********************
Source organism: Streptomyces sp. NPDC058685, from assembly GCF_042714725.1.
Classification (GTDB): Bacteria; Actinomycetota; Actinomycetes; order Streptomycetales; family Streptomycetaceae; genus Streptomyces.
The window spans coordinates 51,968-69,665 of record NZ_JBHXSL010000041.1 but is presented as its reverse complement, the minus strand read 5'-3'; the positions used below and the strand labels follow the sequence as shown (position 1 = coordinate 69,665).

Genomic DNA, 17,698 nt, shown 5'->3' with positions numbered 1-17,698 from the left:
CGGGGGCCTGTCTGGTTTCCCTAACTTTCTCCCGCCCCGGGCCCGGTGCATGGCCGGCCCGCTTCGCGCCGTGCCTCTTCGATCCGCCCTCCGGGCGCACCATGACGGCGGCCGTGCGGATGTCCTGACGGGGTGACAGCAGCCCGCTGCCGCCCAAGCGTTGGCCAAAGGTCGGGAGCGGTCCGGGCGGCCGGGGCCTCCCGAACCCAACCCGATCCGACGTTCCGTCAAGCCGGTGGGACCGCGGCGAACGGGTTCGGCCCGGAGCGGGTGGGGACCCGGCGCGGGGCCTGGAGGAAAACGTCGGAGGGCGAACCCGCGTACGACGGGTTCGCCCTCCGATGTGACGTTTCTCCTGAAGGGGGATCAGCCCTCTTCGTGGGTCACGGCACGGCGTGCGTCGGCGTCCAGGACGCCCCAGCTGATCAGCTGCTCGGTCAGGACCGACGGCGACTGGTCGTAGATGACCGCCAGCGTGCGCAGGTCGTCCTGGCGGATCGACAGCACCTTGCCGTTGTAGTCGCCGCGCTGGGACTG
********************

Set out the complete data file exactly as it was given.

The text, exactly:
Source organism: Streptomyces sp. NPDC058685, from assembly GCF_042714725.1.
Classification (GTDB): Bacteria; Actinomycetota; Actinomycetes; order Streptomycetales; family Streptomycetaceae; genus Streptomyces.
The window spans coordinates 51,968-69,665 of record NZ_JBHXSL010000041.1 but is presented as its reverse complement, the minus strand read 5'-3'; the positions used below and the strand labels follow the sequence as shown (position 1 = coordinate 69,665).

Genomic DNA, 17,698 nt, shown 5'->3' with positions numbered 1-17,698 from the left:
CGGGGGCCTGTCTGGTTTCCCTAACTTTCTCCCGCCCCGGGCCCGGTGCATGGCCGGCCCGCTTCGCGCCGTGCCTCTTCGATCCGCCCTCCGGGCGCACCATGACGGCGGCCGTGCGGATGTCCTGACGGGGTGACAGCAGCCCGCTGCCGCCCAAGCGTTGGCCAAAGGTCGGGAGCGGTCCGGGCGGCCGGGGCCTCCCGAACCCAACCCGATCCGACGTTCCGTCAAGCCGGTGGGACCGCGGCGAACGGGTTCGGCCCGGAGCGGGTGGGGACCCGGCGCGGGGCCTGGAGGAAAACGTCGGAGGGCGAACCCGCGTACGACGGGTTCGCCCTCCGATGTGACGTTTCTCCTGAAGGGGGATCAGCCCTCTTCGTGGGTCACGGCACGGCGTGCGTCGGCGTCCAGGACGCCCCAGCTGATCAGCTGCTCGGTCAGGACCGACGGCGACTGGTCGTAGATGACCGCCAGCGTGCGCAGGTCGTCCTGGCGGATCGACAGCACCTTGCCGTTGTAGTCGCCGCGCTGGGACTG